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<b><i>Sir Alec Jeffreys: centre<br>to explain role of DNA<br>and forensics in investigations</b></i> Pioneering city to get first forensic museum
The story of the history of forensic science and its role in criminal investigations is set to become a major new tourist attraction in Leicester.
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<b><i>Dr Simona Francese: Our<br>methodology enables the specific<br>and sensitive detection or<br>identification of blood</b></i> Fast blood identification method created from fingerprints
A new method of detecting faint traces of blood in finger marks and stains could aid cold case crime investigations and cut down on potential miscarriages of justice, according to recently published research.
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The future is hair
Forensics
Research is showing the value of analysing protein found in hairs could be more useful in proving identity than any other strand of forensics.
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A look from DNA
Forensics
As science continues to find out more about our genes, Police Professional examines the latest findings that show how someone’s appearance could be determined by their chromosomes and offer even more for forensics.
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<b><i>Pig cadavers do not provide<br>same accuracy as previously thought</b></i> Crime scene comparisons with alternative cadavers 'not accurate'
Decomposition and time of death data gathered from studies using dead pigs as stand-ins for humans do not produce accurate results, new research has found.
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<b><i>Ann Ross: hopes new research<br>will help identify gun calibre</b></i> New information could help identify guns used to kill
The size of the bullet hole left in the skull of a murder victim varies according to the individual’s bone density, a new study has found.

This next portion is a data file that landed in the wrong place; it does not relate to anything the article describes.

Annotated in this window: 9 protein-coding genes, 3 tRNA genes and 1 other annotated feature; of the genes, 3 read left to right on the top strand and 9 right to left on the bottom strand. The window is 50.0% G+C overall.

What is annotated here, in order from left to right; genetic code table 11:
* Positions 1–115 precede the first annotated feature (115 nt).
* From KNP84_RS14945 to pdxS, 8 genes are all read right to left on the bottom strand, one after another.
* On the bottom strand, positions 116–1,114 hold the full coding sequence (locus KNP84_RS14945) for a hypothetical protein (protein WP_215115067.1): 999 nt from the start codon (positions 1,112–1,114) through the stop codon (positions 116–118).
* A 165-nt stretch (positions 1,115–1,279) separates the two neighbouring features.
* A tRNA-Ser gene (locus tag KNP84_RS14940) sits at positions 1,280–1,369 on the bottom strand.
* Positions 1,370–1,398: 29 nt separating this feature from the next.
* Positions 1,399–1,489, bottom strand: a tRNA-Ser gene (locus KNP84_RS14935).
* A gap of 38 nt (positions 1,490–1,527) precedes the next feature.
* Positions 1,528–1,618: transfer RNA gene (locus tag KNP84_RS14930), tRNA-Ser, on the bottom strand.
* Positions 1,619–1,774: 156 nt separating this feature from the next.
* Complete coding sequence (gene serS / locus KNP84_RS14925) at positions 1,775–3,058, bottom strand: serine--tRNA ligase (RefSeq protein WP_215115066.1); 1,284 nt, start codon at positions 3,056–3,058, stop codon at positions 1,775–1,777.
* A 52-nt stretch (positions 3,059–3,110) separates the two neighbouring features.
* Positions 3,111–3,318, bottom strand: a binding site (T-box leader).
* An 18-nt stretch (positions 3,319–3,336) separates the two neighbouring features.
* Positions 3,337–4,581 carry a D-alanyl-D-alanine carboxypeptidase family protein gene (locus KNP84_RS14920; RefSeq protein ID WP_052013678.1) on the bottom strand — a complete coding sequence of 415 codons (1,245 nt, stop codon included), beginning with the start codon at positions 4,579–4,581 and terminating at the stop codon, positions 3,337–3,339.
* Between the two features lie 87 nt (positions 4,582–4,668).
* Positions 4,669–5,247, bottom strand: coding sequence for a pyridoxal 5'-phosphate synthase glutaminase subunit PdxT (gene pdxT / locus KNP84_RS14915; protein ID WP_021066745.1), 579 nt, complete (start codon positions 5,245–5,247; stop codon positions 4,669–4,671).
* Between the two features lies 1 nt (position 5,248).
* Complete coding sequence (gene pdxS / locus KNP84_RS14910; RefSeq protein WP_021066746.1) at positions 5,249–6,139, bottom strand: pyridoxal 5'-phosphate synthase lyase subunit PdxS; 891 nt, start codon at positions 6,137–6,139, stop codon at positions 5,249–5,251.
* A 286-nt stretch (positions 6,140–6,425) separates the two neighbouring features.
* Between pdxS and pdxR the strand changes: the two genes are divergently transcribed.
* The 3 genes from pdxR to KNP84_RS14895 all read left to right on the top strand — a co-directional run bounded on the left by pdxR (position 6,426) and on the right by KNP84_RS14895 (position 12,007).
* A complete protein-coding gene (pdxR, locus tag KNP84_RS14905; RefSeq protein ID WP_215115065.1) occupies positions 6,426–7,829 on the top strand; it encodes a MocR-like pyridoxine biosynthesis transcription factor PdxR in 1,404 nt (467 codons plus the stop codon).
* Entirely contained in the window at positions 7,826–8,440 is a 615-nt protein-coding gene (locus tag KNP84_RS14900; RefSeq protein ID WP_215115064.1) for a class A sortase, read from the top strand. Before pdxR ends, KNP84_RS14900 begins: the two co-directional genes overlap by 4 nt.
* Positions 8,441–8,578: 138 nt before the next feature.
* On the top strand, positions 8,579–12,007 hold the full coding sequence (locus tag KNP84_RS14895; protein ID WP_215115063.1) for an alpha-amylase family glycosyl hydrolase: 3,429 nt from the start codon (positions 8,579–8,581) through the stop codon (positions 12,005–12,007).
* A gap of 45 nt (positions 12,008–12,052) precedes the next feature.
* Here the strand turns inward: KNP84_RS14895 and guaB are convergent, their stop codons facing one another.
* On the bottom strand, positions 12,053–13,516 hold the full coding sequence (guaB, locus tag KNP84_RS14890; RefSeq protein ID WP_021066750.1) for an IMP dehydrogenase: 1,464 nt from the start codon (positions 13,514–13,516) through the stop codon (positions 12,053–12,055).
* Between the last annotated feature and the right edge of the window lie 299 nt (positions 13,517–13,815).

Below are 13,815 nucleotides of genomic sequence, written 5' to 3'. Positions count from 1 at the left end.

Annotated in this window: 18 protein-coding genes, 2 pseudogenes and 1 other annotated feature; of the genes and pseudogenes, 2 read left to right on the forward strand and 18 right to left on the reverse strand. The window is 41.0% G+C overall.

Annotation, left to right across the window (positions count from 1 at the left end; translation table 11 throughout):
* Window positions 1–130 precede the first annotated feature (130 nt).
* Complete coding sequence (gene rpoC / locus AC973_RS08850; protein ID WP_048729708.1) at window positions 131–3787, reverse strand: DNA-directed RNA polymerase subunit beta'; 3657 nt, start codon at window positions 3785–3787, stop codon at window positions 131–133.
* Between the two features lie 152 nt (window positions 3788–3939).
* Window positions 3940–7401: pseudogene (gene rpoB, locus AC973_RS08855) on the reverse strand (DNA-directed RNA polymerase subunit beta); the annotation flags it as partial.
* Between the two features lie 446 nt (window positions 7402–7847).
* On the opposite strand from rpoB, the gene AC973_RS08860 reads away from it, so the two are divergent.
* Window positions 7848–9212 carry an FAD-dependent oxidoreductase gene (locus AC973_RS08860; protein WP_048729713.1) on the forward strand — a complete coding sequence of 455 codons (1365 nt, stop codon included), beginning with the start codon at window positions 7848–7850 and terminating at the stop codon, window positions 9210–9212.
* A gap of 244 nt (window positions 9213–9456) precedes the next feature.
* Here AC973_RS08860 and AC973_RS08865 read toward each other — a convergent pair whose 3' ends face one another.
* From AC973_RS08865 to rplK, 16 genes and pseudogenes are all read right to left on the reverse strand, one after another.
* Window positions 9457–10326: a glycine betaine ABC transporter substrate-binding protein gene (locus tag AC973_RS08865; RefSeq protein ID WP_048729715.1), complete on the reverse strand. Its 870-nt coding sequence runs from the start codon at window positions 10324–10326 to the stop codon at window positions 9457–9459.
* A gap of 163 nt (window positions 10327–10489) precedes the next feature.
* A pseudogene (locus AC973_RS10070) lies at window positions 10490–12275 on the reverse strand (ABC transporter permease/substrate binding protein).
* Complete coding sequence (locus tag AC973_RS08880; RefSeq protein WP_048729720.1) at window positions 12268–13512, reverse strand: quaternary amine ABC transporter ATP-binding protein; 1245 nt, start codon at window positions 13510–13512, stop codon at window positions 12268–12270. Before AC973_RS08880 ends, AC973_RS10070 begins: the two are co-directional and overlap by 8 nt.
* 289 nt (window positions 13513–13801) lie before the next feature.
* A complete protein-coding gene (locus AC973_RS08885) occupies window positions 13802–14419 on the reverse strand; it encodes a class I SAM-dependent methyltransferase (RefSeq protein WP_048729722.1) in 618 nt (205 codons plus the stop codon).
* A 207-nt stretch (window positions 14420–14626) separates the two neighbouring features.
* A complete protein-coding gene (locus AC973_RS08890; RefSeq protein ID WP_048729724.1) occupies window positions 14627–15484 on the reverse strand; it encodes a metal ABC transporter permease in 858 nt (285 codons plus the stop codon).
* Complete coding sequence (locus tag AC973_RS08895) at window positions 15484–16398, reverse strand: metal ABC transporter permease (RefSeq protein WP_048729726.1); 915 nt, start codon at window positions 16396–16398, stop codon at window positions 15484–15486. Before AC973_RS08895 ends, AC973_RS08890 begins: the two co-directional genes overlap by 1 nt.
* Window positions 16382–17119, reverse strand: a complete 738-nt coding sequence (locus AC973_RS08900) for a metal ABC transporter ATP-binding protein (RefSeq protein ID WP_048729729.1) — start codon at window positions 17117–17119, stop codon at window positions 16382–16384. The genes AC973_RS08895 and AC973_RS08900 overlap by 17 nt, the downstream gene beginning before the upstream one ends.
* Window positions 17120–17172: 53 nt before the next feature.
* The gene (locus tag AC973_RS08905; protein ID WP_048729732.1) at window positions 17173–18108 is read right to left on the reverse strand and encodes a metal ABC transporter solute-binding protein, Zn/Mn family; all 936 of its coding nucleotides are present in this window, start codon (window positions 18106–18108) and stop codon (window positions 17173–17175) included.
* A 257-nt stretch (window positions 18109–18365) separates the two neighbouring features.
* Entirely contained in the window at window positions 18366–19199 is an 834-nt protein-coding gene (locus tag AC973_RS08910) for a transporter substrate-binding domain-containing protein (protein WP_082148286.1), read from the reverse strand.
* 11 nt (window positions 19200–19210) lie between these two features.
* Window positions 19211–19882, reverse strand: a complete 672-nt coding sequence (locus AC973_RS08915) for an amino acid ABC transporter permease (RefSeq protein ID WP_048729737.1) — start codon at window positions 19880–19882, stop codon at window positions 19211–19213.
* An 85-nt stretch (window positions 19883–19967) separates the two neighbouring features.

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<b><i>Plant and animal genetics<br>could offer new crime clues</b></i> Animal and plant genetics to provide crime clues
Scientists from the Czech Institute of Criminalistics have launched a five-year project to develop ways of identifying those present at crime scenes using 'non-human genetics' including plant and animal DNA.
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Defying investigation
At first glance, some cases can seem to have no logical explanation – such as a mystery severed foot showing up in a park. Even though no DNA could be taken from the body part, detectives explain how the source was identified.
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Microbial DNA
A new method of forensic identification, based on the bacteria that populate a person’s skin, has the potential to bolster cases where conventional DNA and other more traditional forms of identification cannot be obtained.
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Tased and confused?
A study that involved Tasering students to see how they later recollected events has proposed that evidence gained in an interview may be subject to challenge.
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